Another thing that we are reminded of here is that we need to know God’s Word: Moses, the Prophets, Jesus. We need to know it all and know it well. And then we have to live the way it says to live in here (the Bible). Our faith is not something we are to pull out on a Sunday morning when we are in Church and then put away the rest of the week. Our faith and knowledge of the word is something that should be going on, demonstrably 24/7/365. We should love the Lord with all our hearts and all our souls and all our minds and all our strength. We should love our neighbors as ourselves. We should love our enemies and be kind to those who persecute us.
These are things we should be doing because Jesus did them for us. We know that living this life in a truly God-pleasing way is impossible. But honestly, that is no excuse. And that is why God sent Jesus: To die for us. To rise for us. And to gift us with His Grace so that by faith, we will not end up where the rich man ended up. Instead, by faith in the crucified and risen Jesus, we will also be “in the bosom of Abraham.”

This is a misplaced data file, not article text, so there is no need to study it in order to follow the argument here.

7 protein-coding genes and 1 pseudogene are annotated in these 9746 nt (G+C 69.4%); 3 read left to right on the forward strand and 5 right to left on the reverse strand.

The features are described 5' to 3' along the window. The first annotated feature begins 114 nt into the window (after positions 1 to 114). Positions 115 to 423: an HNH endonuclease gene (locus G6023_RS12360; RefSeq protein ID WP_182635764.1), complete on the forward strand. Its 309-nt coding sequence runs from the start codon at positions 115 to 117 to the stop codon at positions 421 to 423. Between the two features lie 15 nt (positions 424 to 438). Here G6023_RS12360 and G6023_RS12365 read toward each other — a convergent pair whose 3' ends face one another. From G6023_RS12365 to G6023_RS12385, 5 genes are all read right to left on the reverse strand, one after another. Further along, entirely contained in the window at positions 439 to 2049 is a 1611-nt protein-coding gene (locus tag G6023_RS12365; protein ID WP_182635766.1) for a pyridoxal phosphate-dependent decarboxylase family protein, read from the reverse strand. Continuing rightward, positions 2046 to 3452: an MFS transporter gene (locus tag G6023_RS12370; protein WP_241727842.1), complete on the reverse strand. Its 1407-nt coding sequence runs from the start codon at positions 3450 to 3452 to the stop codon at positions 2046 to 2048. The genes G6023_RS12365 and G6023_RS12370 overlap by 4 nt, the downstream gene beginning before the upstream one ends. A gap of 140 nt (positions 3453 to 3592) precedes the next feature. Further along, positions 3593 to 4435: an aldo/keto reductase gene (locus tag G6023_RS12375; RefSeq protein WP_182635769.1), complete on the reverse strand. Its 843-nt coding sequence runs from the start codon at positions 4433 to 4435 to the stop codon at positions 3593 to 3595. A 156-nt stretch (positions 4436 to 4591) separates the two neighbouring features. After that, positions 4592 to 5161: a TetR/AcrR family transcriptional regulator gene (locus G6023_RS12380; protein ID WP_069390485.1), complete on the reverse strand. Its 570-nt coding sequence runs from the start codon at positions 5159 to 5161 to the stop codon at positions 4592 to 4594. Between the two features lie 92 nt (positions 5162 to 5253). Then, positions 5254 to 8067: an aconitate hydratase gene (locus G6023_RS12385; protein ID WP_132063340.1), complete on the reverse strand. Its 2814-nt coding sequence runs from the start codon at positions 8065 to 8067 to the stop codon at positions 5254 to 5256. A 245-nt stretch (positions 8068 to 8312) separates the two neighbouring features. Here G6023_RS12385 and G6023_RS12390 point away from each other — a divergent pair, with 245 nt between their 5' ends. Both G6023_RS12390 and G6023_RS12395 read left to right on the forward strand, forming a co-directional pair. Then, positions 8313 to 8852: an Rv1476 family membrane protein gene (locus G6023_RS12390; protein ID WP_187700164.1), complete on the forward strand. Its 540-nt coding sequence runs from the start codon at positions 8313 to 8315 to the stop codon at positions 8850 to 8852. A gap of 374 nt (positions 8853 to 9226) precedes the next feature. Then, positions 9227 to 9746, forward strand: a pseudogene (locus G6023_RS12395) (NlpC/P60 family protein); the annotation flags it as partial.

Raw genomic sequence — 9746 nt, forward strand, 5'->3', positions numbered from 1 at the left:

Let’s end with this: Ken Klass of the Lutheran Hour told the story this week about an Italian town called Sybaris in 500 B.C. Sybaris had an army of cavalry which was so experienced and excellent that everyone in the entire town thought, “We are safe.” Those horses were so well trained that when music was played they pranced in place. They thought they had it made.
Here’s the thing: The enemies of the city also knew about the horses that pranced in place. When Sybaris went to war against the army of Croton, a city about 60 miles away, the army of Croton played some loud music, and the horses danced instead of going into battle. Oops. Sybaris was defeated: so much for having it made.
The same is true for us. Talk to the person you know who seems to have it made. Ask them if they really do, if they are content, and they’ll say, “No. We’ve got money, but our health hasn’t been the best” or “Our marriage is having some trouble” or they’ll say something else.
The thing is we do have it made. God made sure of that by sending His Son to save us. Are you poor? Jesus was poor and had no home of His own. Do you feel alone? Jesus was alone. His best friends left Him; one of them betrayed Him; another denied knowing Him. Do you think life is unfair? Jesus understands. He never did anything wrong, but He was still sentenced to death. And He suffered those things for you — so those who are given faith in Him might know that God’s desire is to give us eternal life and eternal peace.
Therefore, it is my prayer we will not be distracted from the real riches of this life, but that God’s Word will continually remind us of what is truly important, now and forever. We have been given forgiveness, faith, and eternal life, for the sake of Jesus Christ. With God’s gifts in here, we do have it made.